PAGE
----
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I am planning to buy SQL Server 2012 for development and I have gone crazy with Microsofts complicated licencing policies.I had been searching the internet for valid answers from last few days and finally decided to post a question for expert advice.

The Requirement:

I have a small team of developer who will work on different applications. The applications require SQL SERVER as the backend.Following are the things I want to do with SQL Server

  1. The application will interact with the basic tables, SP, functions and views.
  2. Developing basic SSIS packages and SSRS reports.
  3. I do NOT intend to use the database for Mirroring, Replication, Snapshots or any other complicated stuff but just the basic development.

I approached the Microsoft vendors for quotes for SQL SERVER 2012. They told me that I can go with the Standard Edition with 5 CALS (I have no idea what is CAL and why do I need it). I searched the internet and found that there is a BI edition also which is much costlier than the standard edition.

The Question: The question is that what version should I use considering my requirement?

Thanks

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    Did all of your searching not yield any information about Developer Edition or MSDN subscriptions? – Aaron Bertrand Sep 16 '15 at 11:03
  • How many applications, How heavy is the load with applications in question, what would be the usage like, i.e 24*7 , 24*5 or any other? – KASQLDBA Sep 16 '15 at 11:04
  • @KASQLDBA The applications are light weight and the uptime of the server is not an issue. I can shut down the server after 10 hours of work. The main purpose is only the development. – ankit suhail Sep 16 '15 at 12:20
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    If it's only for development you can get developer edition, like @Aaron said, and be done with it. It's as complete as Enterprise Ed, that's why you need to take care of what features you use for future production deployment. As that one is the expensive part. – Marian Sep 16 '15 at 13:31
  • Check out msdn.microsoft.com/en-us/library/cc645993(v=sql.120).aspx for details on what is available for each edition. It seems like a scary list at first glance but it's worth the 10-15 minutes of scrutiny to ensure you don't dev yourself into a corner and have to buy something else. – SQLmojoe Sep 17 '15 at 20:07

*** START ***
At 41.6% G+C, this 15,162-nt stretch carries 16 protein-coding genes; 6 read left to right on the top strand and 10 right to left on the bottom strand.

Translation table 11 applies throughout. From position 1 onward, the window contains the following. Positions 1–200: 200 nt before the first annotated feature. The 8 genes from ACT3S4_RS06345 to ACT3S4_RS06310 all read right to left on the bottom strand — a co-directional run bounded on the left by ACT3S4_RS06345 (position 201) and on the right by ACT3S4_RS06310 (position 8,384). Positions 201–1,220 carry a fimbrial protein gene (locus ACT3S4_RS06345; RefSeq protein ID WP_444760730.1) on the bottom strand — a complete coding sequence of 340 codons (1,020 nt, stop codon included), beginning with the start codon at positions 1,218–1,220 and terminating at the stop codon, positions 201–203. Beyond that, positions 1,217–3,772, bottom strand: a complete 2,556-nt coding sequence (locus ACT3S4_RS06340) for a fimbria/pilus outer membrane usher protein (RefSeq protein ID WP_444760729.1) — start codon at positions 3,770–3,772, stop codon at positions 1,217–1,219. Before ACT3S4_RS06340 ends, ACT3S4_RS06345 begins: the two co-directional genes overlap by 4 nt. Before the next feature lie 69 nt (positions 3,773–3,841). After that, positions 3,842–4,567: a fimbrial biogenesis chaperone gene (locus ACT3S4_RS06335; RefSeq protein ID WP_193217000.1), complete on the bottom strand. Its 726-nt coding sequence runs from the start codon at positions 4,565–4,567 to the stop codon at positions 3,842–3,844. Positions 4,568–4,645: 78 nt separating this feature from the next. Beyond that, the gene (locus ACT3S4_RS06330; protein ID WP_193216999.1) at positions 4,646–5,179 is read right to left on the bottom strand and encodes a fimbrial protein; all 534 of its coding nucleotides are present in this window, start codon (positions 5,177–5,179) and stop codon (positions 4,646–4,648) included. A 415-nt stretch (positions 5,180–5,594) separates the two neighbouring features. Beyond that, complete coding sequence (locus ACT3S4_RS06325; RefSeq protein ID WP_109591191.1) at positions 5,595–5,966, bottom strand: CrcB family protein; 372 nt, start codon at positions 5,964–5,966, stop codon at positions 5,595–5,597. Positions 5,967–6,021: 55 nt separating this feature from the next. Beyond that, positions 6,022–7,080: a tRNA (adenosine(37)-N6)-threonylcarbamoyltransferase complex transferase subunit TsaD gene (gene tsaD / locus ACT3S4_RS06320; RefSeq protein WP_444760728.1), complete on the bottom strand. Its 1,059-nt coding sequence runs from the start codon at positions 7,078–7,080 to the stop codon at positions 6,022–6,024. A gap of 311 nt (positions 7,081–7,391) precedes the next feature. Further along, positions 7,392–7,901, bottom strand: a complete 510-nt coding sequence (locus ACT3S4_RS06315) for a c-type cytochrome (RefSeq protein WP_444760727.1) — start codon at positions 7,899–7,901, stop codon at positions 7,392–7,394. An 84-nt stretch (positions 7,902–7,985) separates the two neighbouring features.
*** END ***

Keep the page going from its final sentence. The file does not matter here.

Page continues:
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Purchase Microsoft SQL Server Developer Edition for each of your SQL developers in the exact SQL edition that you need. I would personally go for SQL Server 2014 Developer Edition since service pack one is available.

UPDATE: As of Late March 2016 Microsoft SQL Server Developer Edition is now free.

https://blogs.technet.microsoft.com/dataplatforminsider/2016/03/31/microsoft-sql-server-developer-edition-is-now-free/?MC=Vstudio&MC=SQL&MC=IE&MC=HTML5&MC=JavaScript

Microsoft SQL Server Developer Edition, contains all the benefits of Microsoft SQL Server Enterprise Edition, and must be applied to each respective SQL developer within your organization that uses Developer Edition. That being said, once your developers have a SQL Server developer license, they can develop indiscriminately on as many Developer Edition SQL Servers and databases as you like with as many cores as you like.

For example, one developer with license can deploy (n...) databases to (n...) SQL Servers with (n...) cores. Another developer within your organization can access all those installations, databases, and SQL Servers provided that they, too, have a developer license.

Microsoft SQL Server and can literally save your organization thousands to tens of thousands of dollars for development servers--especially since core licensing has gone through the roof. It's a shame that many Microsoft licensing VARs are very misinformed and/or uninformed about Microsoft SQL Server Developer Edition.

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  • I was unable to purchase a download of Developer edition because I was outside of the United States. Very frustrating. Even calls to Microsoft support were not helpful, other than to explain If I had a US address it would work. I changed my office address to an associate's, and it worked. – datagod Nov 5 '15 at 16:48

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